On today’s show we’re talking about the discipline of making decisions based on the numbers. In the past couple of weeks I went through a process of underwriting a property that is a rare property. We’re talking about a property at 316 Water Street. As you might have guessed by the name, the property is on a body of water. This was a distressed property that was a bank power of sale. In my home market prices have shot up significantly in the past year. The average price is up 14% in the past year. The largest price increase has been at the bottom of the market. We’re seen prices at the bottom of the market up more than 25% in some cases.  A detached home of any description is selling above $650,000. 
Imagine my surprise when my wife came across a distressed property, a little bit outside the city that was listed for $219,000. Even rural properties are being priced similarly to properties in the city. There is just no inventory. Not only was this property at a good price, it was actually on 3/4 of an acre on a beautiful body of water with a permanently deeded conservation area across the river. The area on the far side would never be developed. Immediately in front of the house the water is quite shallow and you would never have powerboats nearby. Fishermen would come within a few houses with their trawling motors but again, they’re pretty quiet. The property had a row of mature trees at the water’s edge. The house was about 15 feet above the river and very safe from the risk of flooding. At first the house looked like it could be an opportunity for a flip. Valuations for a single family home on the water we’re accustomed to building in higher volume. So while some of the trades would be competitive with volume pricing, we also knew that trades like plumbing and electrical would be more expensive. The biggest variable was in determining the scope of work. With a bank power of sale, the property is being sold as-is, whereis with no warranties of any kind. So if there was any doubt about a particular part of the property, we had to assume a rebuild. The bank gave us a week to complete our due diligence. A total of 20 trades would be required to complete this project, not much different than constructing a new house. We felt that if we could keep the renovation and repairs below $200,000 we would have a very viable project. A house on the water would sell easily for $600,000. As time went on, we started to put our budget together, it was looking increasingly like the project would exceed the original idea of getting it done for under $200,000. The house had a lot of problems. This would be a full gut of the property down to the bare timbers. It would mean a new roof, new flooring, new plumbing and electrical infrastructure, new HVAC, new exterior siding, new windows, a new attached garage. It would need a new water well and a new septic system. As a rural property, there is no municipal infrastructure. There was a condemned addition on the house. The separate garage structure was also condemned. The chimney was condemned. The house was sagging in places, but overall, the house was pretty robust. The walls were over 12” thick. There was considerable moisture in the basement, and the basement had not been cleaned from the dog breeding operation that had been underway. Entering the house safely required special breathing apparatus with N95 filters. We considered demolishing the house and building a new house with a better orientation facing the water. Both my wife and I were captivated by the allure of buying a waterfront property for considerably less than the going rate in the market.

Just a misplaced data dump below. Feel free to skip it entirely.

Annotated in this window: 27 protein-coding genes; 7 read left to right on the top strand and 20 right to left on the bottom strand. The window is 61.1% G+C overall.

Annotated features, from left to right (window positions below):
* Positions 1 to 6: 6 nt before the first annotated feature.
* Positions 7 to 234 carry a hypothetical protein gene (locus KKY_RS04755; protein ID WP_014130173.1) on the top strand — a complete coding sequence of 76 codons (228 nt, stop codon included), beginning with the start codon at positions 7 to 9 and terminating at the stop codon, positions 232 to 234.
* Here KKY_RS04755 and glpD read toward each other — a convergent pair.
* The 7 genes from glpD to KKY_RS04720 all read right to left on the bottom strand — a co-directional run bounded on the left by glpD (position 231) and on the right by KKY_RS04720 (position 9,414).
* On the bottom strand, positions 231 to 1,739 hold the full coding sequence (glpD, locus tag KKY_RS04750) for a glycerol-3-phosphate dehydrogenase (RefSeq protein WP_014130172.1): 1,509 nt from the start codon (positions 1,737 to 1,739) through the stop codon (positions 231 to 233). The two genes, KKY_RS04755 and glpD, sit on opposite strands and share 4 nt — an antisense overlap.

Our heart said yes, and the numbers said no.